Geri Grolinger


Structural Indexing Using Local Image Features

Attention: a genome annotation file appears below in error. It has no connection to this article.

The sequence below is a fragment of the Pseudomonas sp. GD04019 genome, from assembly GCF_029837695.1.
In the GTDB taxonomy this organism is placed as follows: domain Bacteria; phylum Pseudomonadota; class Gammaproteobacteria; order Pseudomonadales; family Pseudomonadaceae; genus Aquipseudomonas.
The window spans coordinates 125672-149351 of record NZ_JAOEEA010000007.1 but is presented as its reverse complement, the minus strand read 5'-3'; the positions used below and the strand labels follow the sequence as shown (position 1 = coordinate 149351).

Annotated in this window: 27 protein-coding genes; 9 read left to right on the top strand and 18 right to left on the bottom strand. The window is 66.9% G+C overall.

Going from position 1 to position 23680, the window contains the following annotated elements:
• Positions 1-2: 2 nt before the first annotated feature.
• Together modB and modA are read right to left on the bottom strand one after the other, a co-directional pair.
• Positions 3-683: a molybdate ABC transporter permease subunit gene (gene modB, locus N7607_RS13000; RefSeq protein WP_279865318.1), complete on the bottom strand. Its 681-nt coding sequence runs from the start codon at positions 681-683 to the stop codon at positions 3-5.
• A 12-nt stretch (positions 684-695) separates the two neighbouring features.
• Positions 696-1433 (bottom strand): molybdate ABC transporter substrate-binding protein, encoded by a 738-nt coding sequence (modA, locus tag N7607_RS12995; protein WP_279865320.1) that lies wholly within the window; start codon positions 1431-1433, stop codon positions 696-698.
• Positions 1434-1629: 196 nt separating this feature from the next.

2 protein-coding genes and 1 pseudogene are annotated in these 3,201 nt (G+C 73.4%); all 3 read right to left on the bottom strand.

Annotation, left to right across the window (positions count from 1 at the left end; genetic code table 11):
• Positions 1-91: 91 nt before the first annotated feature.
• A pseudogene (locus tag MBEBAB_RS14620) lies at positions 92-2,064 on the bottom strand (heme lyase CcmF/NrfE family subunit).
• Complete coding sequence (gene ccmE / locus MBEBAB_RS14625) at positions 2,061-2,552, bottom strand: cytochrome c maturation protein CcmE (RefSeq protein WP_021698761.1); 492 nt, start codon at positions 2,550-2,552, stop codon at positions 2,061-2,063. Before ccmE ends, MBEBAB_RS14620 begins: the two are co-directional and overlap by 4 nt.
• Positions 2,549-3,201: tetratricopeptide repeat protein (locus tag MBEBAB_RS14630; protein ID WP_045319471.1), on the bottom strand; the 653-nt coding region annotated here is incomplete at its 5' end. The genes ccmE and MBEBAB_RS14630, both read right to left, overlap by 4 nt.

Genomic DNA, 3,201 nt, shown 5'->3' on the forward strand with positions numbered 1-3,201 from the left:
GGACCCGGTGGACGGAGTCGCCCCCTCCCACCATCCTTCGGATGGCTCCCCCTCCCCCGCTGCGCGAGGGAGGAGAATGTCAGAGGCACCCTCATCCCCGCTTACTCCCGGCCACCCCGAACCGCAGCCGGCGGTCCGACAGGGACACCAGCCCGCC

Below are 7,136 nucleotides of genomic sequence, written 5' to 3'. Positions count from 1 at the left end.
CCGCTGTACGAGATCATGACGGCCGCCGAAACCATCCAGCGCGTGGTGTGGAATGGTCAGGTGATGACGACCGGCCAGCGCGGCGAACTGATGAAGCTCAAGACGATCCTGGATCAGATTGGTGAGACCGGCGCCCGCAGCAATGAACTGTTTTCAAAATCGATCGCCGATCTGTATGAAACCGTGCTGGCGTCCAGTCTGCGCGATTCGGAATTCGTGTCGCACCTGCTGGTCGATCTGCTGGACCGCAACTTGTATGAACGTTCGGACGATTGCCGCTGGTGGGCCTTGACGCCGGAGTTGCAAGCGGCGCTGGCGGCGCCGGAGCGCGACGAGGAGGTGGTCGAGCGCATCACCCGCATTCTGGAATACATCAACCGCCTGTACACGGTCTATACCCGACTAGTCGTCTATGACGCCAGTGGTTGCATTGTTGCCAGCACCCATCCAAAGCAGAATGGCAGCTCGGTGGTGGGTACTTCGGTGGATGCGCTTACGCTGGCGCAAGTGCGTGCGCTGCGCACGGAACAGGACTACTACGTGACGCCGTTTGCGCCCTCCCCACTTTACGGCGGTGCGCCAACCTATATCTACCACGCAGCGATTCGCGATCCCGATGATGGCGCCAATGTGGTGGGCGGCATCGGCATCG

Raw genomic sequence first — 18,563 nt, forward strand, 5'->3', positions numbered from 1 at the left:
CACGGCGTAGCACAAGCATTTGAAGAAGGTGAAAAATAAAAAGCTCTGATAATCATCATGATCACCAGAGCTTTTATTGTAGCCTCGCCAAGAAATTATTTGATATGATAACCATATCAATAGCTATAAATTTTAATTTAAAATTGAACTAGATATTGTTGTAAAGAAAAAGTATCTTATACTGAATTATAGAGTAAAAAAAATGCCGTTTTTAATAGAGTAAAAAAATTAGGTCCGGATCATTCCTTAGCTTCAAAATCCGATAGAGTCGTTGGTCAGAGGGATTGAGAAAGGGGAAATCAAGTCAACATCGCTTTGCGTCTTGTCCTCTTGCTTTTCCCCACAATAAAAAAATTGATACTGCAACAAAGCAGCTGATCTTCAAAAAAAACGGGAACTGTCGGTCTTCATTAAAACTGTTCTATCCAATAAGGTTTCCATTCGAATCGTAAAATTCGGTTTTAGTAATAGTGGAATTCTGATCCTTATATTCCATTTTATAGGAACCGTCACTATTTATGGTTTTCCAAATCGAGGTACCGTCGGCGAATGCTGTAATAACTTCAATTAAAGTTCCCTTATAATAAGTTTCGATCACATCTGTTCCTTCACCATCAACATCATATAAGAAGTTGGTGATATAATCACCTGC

The problem of object recognition remains one of the most challenging and important problems in computer vision. Today's recognition systems typically extract a sparse set of local features, each of which characterizes, as a vector, a small patch of distinctive image data that is invariant to minor changes in lighting and viewpoint. The most popular such feature, called a SIFT (scale invariant feature transform) feature, speciffies the position, scale, orientation, and low-order description of the image data contained in the patch. When such features are extracted from an image, they vote for objects that contain them (a process called indexing), using an efficient nearest-neighbour search algorithm. Objects that receive a significant number of votes represent promising candidates for explaining the image. However, since each such feature votes independently, two different objects (or candidates) consisting of the same set of features but in very different configurations will receive the same number of votes. Therefore, a costly geometric consistency check must be applied to each model candidate in order to determine the best matching model. As the database grows to contain millions of images, the ambiguity of a single image feature may grow to the point where each feature is a member of a large number of objects, leading to a potentially intractable number of candidates that must be verified. Ambiguity is further compounded when the number of object features is small or represents a small fraction of the total number of image features (i.e., the target object is embedded in a cluttered scene). Instead of invoking strong geometric constraints at verification time, my research is exploring ways to incorporate these constraints at indexing time, leading to far fewer candidates that need to be verified.